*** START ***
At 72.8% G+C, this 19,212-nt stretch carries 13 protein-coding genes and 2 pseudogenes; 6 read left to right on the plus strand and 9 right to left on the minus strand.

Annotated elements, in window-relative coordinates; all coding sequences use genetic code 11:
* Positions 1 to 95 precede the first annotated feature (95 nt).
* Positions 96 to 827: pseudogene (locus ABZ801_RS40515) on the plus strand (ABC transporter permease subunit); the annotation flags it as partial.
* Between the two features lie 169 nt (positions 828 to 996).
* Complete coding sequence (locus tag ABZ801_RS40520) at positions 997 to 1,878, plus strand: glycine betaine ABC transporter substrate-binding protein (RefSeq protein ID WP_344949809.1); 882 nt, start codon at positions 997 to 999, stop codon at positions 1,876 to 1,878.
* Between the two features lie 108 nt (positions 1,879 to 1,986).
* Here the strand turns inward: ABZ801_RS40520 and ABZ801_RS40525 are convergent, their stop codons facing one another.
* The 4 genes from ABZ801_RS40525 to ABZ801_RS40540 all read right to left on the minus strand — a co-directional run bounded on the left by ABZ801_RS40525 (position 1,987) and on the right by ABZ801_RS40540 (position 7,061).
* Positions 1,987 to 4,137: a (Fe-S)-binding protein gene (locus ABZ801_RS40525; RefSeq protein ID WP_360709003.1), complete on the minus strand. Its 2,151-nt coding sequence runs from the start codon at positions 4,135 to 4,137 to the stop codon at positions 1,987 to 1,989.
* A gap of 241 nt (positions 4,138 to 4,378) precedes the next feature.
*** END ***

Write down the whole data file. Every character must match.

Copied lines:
At 72.8% G+C, this 19,212-nt stretch carries 13 protein-coding genes and 2 pseudogenes; 6 read left to right on the plus strand and 9 right to left on the minus strand.

Annotated elements, in window-relative coordinates; all coding sequences use genetic code 11:
* Positions 1 to 95 precede the first annotated feature (95 nt).
* Positions 96 to 827: pseudogene (locus ABZ801_RS40515) on the plus strand (ABC transporter permease subunit); the annotation flags it as partial.
* Between the two features lie 169 nt (positions 828 to 996).
* Complete coding sequence (locus tag ABZ801_RS40520) at positions 997 to 1,878, plus strand: glycine betaine ABC transporter substrate-binding protein (RefSeq protein ID WP_344949809.1); 882 nt, start codon at positions 997 to 999, stop codon at positions 1,876 to 1,878.
* Between the two features lie 108 nt (positions 1,879 to 1,986).
* Here the strand turns inward: ABZ801_RS40520 and ABZ801_RS40525 are convergent, their stop codons facing one another.
* The 4 genes from ABZ801_RS40525 to ABZ801_RS40540 all read right to left on the minus strand — a co-directional run bounded on the left by ABZ801_RS40525 (position 1,987) and on the right by ABZ801_RS40540 (position 7,061).
* Positions 1,987 to 4,137: a (Fe-S)-binding protein gene (locus ABZ801_RS40525; RefSeq protein ID WP_360709003.1), complete on the minus strand. Its 2,151-nt coding sequence runs from the start codon at positions 4,135 to 4,137 to the stop codon at positions 1,987 to 1,989.
* A gap of 241 nt (positions 4,138 to 4,378) precedes the next feature.